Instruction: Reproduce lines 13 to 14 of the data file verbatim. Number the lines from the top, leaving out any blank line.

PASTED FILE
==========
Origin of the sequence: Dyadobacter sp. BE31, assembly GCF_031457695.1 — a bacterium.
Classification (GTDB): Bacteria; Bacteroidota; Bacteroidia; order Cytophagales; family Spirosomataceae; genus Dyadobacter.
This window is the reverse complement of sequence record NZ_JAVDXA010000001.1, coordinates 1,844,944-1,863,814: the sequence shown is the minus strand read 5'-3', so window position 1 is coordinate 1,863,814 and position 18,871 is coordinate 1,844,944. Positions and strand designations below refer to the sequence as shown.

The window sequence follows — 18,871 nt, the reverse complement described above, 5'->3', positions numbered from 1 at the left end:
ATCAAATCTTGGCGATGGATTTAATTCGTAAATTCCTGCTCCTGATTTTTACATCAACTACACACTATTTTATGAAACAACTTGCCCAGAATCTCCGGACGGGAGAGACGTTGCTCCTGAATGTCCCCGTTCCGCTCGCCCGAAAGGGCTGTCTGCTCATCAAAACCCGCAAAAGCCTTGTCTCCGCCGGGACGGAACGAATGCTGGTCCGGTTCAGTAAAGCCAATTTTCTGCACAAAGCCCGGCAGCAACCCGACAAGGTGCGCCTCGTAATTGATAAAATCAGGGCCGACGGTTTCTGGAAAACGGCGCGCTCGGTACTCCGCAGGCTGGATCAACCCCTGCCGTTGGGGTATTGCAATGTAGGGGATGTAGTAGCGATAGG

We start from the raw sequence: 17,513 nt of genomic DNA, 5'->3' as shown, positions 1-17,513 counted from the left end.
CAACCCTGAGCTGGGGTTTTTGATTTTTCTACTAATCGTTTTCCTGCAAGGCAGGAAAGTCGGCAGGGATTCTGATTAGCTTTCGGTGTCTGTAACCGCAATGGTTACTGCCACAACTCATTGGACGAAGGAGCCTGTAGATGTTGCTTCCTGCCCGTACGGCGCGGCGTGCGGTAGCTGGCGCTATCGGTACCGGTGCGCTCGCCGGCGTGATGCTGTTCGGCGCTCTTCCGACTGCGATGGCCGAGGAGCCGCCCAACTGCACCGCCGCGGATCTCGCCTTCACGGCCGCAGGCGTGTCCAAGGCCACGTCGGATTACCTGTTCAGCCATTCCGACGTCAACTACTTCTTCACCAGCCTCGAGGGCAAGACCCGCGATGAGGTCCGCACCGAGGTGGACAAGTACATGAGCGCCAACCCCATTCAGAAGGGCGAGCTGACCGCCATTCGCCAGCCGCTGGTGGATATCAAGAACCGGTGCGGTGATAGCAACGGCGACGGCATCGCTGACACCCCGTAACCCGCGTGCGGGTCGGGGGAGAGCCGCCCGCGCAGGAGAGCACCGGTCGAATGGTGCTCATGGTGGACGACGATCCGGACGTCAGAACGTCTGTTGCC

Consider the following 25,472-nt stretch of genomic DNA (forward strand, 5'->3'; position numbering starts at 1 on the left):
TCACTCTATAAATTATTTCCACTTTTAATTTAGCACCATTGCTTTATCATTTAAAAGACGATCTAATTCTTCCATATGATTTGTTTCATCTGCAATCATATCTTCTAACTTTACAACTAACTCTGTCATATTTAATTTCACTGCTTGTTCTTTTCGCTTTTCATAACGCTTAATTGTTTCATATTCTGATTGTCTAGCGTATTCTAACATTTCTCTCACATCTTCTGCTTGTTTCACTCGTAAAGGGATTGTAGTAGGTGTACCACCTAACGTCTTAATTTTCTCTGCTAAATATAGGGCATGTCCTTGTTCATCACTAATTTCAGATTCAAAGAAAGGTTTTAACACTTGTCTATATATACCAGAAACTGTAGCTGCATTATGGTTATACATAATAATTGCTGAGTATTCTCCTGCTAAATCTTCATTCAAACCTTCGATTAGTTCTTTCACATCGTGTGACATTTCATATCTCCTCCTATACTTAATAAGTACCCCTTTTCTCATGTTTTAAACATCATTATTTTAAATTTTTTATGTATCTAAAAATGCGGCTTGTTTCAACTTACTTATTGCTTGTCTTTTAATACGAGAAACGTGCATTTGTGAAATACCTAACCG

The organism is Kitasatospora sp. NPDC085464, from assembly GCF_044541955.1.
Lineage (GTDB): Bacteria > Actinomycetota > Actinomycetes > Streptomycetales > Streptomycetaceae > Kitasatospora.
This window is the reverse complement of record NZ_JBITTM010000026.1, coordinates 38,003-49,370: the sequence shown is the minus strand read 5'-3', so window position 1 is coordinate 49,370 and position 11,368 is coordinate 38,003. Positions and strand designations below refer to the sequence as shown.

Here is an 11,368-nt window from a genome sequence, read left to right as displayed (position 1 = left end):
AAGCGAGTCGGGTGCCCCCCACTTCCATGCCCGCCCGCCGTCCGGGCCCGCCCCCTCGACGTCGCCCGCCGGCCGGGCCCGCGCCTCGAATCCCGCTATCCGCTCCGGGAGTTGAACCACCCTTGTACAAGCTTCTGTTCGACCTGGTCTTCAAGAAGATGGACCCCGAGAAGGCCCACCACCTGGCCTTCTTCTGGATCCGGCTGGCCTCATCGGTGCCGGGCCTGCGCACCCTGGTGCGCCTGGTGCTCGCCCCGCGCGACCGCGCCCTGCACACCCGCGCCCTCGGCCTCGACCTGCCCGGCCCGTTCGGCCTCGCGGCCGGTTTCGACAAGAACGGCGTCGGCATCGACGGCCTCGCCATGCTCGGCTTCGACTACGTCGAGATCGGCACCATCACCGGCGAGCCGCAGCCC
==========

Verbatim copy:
Here is an 11,368-nt window from a genome sequence, read left to right as displayed (position 1 = left end):
AAGCGAGTCGGGTGCCCCCCACTTCCATGCCCGCCCGCCGTCCGGGCCCGCCCCCTCGACGTCGCCCGCCGGCCGGGCCCGCGCCTCGAATCCCGCTATCCGCTCCGGGAGTTGAACCACCCTTGTACAAGCTTCTGTTCGACCTGGTCTTCAAGAAGATGGACCCCGAGAAGGCCCACCACCTGGCCTTCTTCTGGATCCGGCTGGCCTCATCGGTGCCGGGCCTGCGCACCCTGGTGCGCCTGGTGCTCGCCCCGCGCGACCGCGCCCTGCACACCCGCGCCCTCGGCCTCGACCTGCCCGGCCCGTTCGGCCTCGCGGCCGGTTTCGACAAGAACGGCGTCGGCATCGACGGCCTCGCCATGCTCGGCTTCGACTACGTCGAGATCGGCACCATCACCGGCGAGCCGCAGCCC